Justin Rowan (Fear The Sword): "I’m skeptical that they will ever be able to attract the talent he needs in that market. That’s another team that should be aggressive at the deadline, I just don’t know how meaningful any potential moves would be. Charlotte can offer him more money than anybody, so if I’m Kemba I’m probably staying unless there’s a super team situation where they are able to add him. If it’s just another team that has flexibility, would like to build around him, but doesn’t already have the pieces in place I don’t think it’s worth the risk."
Photo Credit: Bleacher Report
Question 4: James Harden has been unbelievable here lately, all while Chris Paul is out injured. Did the Rockets make a mistake in tying up so much money in Chris Paul, that they won’t have the significant funds to build a deeper team around Harden? Or is a healthy Paul still the best counterpart for Harden?
Andy Larsen (Salt Lake Tribune): "Full stop: yes. Chris Paul was in the same draft as Deron Williams, point guards can age harshly, and the prospect of paying him four years into the future is a rough one. Healthy Chris Paul in 2018-19 is still a pretty good counterpart to Harden, though maybe not ideal. But in 2023? I have significant doubts."
Jeff Garcia (Locked on Spurs): "When healthy Paul is a solid counterpart for Harden. He removes the ball handling from Harden and can direct the troops on the floor. Yes, giving him that much money was a bit much but having Paul in tow once he comes back makes Houston that much deadlier in the West.... when healthy!"
Justin Rowan (Fear The Sword): "I don’t think it’s a mistake, because they didn’t have the ability to go out and get another star. They tried pitching LeBron and Paul George, but neither had an interest. I think it’ll end up looking like a bad deal, but it was the best option available."
Photo Credit: ClutchPoints
Question 5: Are we believers in OKC, or will their inability to spread the floor hurt them in the playoffs?
Andy Larsen (Salt Lake Tribune): "Their inability to spread the floor will hurt them, but so will Russell Westbrook's insistence on taking multiple bad shots per game. Obviously, they've started the 2018-19 season well, but I have significant doubts, largely due to their paper schedule. They're a good team, but not a great one, and largely due to George this season."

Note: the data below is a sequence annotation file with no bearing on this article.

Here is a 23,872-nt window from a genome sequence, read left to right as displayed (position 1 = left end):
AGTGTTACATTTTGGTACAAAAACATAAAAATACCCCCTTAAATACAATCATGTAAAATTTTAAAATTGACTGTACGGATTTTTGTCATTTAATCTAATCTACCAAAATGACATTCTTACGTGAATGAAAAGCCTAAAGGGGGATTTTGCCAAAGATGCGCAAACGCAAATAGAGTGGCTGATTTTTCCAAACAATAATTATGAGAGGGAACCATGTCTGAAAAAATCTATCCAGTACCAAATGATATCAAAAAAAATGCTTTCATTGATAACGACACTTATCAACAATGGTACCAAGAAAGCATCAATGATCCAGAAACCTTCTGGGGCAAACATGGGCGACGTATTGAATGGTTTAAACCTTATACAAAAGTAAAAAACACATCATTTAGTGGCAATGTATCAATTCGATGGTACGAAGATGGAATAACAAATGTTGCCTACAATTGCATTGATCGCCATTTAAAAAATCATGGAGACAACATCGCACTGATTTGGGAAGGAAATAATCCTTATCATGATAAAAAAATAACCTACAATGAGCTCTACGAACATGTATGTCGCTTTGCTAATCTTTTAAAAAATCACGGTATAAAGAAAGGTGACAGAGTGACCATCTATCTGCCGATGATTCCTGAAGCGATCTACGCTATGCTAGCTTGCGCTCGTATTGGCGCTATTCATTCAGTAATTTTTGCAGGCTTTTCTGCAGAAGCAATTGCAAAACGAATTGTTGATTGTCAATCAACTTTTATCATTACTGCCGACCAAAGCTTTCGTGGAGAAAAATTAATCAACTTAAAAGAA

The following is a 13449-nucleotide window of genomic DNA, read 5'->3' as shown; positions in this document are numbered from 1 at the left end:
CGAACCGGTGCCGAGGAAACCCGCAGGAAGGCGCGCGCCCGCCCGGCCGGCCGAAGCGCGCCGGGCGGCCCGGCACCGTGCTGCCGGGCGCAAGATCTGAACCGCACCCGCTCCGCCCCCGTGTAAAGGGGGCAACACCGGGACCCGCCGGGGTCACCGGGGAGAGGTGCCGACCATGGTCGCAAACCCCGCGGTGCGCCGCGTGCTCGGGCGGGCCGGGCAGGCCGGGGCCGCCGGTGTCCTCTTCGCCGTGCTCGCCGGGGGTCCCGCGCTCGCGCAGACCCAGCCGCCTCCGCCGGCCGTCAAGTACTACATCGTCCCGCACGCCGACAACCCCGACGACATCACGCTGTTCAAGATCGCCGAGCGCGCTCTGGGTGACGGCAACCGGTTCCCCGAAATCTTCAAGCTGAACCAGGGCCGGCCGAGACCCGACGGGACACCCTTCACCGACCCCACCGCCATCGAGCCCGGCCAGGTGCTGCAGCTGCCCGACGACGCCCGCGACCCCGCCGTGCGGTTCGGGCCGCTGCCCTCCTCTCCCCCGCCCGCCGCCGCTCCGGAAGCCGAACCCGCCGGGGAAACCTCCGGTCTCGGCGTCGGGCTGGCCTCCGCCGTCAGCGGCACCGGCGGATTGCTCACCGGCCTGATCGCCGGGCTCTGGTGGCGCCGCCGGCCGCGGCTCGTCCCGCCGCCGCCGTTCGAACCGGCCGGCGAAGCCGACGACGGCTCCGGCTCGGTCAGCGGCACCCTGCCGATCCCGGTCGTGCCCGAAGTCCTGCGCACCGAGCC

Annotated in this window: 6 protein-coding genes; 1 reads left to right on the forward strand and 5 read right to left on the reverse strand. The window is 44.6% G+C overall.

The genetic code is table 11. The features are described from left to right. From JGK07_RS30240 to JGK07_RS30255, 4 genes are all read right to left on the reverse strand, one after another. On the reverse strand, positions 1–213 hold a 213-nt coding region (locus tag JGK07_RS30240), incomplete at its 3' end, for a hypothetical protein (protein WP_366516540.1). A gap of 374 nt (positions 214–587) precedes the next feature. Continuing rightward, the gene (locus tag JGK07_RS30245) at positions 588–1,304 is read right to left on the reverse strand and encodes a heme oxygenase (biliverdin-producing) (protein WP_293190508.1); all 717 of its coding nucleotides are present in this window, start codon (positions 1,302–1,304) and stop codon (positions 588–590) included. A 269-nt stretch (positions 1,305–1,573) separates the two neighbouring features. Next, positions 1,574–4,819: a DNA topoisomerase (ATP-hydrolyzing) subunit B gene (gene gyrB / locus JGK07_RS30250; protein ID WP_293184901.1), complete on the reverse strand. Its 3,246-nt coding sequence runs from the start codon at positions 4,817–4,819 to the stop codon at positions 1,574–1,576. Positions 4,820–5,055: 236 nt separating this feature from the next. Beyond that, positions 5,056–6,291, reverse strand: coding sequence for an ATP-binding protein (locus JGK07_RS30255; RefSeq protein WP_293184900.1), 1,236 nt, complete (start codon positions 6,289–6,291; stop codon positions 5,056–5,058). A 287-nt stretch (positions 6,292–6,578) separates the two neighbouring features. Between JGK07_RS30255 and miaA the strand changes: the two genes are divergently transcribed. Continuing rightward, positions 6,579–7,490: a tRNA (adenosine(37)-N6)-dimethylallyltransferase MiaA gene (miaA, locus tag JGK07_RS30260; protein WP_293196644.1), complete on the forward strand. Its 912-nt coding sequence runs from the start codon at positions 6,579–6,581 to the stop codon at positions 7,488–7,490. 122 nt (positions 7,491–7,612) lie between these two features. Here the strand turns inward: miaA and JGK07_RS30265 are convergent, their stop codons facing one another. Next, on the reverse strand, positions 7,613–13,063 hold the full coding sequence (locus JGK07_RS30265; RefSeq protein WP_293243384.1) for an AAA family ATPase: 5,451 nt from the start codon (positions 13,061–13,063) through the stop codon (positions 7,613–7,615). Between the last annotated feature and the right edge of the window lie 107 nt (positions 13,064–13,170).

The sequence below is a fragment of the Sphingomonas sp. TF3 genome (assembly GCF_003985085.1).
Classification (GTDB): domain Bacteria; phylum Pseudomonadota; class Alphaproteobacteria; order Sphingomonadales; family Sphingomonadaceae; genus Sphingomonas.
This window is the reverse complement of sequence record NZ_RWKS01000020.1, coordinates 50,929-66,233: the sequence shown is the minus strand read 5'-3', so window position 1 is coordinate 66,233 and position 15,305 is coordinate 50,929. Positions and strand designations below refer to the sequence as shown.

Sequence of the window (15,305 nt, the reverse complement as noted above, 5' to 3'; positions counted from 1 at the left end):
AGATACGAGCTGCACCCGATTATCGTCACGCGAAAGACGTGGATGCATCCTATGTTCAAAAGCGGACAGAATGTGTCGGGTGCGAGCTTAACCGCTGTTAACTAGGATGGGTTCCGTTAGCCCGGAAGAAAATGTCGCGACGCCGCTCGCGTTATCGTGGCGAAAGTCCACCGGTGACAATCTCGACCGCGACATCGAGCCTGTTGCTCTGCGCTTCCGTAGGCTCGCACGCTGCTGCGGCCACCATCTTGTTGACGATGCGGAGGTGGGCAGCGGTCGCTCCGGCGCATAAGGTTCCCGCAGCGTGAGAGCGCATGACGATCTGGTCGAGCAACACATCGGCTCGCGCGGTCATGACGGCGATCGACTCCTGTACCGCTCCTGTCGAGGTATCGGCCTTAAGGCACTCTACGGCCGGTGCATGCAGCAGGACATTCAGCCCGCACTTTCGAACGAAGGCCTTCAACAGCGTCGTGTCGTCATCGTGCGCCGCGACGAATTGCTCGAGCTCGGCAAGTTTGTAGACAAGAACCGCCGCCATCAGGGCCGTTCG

Jeff Garcia (Locked on Spurs): "That will ultimately be their downfall. They do not have reliable shooters. Consistent shooters. If any team that may need to explore adding a player would be OKC. They got the inside game down with Adams and Westbrook drives, and Grant doing his damage in the paint. But outside of that, lack of perimeter shooting will be their doom in this day and age of the NBA where shooting is a premium."
Justin Rowan (Fear The Sword): "It’s tough to get behind them. Not only due to their lack of spacing, but just because there are so many teams that are more talented than them and I just don’t believe in Westbrook’s decision making in playoff situations."
Photo Credit: AwfulAnnouncing,com
Question 6: Who is your favorite NBA play-by-play announcer and why?
Andy Larsen (Salt Lake Tribune): "For me, it's Kevin Harlan. Sure, there's Ian Eagle's brilliancies, and Mike Breen is very very good, but Marv Albert has clearly slipped multiple notches. Kevin Harlan's "LEBRON JAMES WITH NO REGARD FOR HUMAN LIFE" or "RIGHT BETWEEN THE EYES" or any number of his catchphrases are still among the top individual calls in play-by-play history. The game-by-game quality varies with him, but his floor is still pretty high, and at his best, no one does it better."
Jeff Garcia (Locked on Spurs): "Whenever he calls games (and I know it is rare nowadays).... Bill Walton. Need it say more? However, I would go locally in San Antonio. The radio voices for the Spurs, Bill Shoening and Paul Castro, do a bang up job doing play-by-play and deserve a pat on the back."
Justin Rowan (Fear The Sword): "My favorite color commentator is probably Hubie Brown, just because I always felt like value was being added to the broadcast which is so rare. For play by play it’s definitely Kevin Harlan, just because of his great signature calls, the excitement he brings, not to mention he narrated most of my favorite basketball moments. Including Game 7 of the 2016 Finals."
Written By: Alex Golden (Creator of The Up & Under)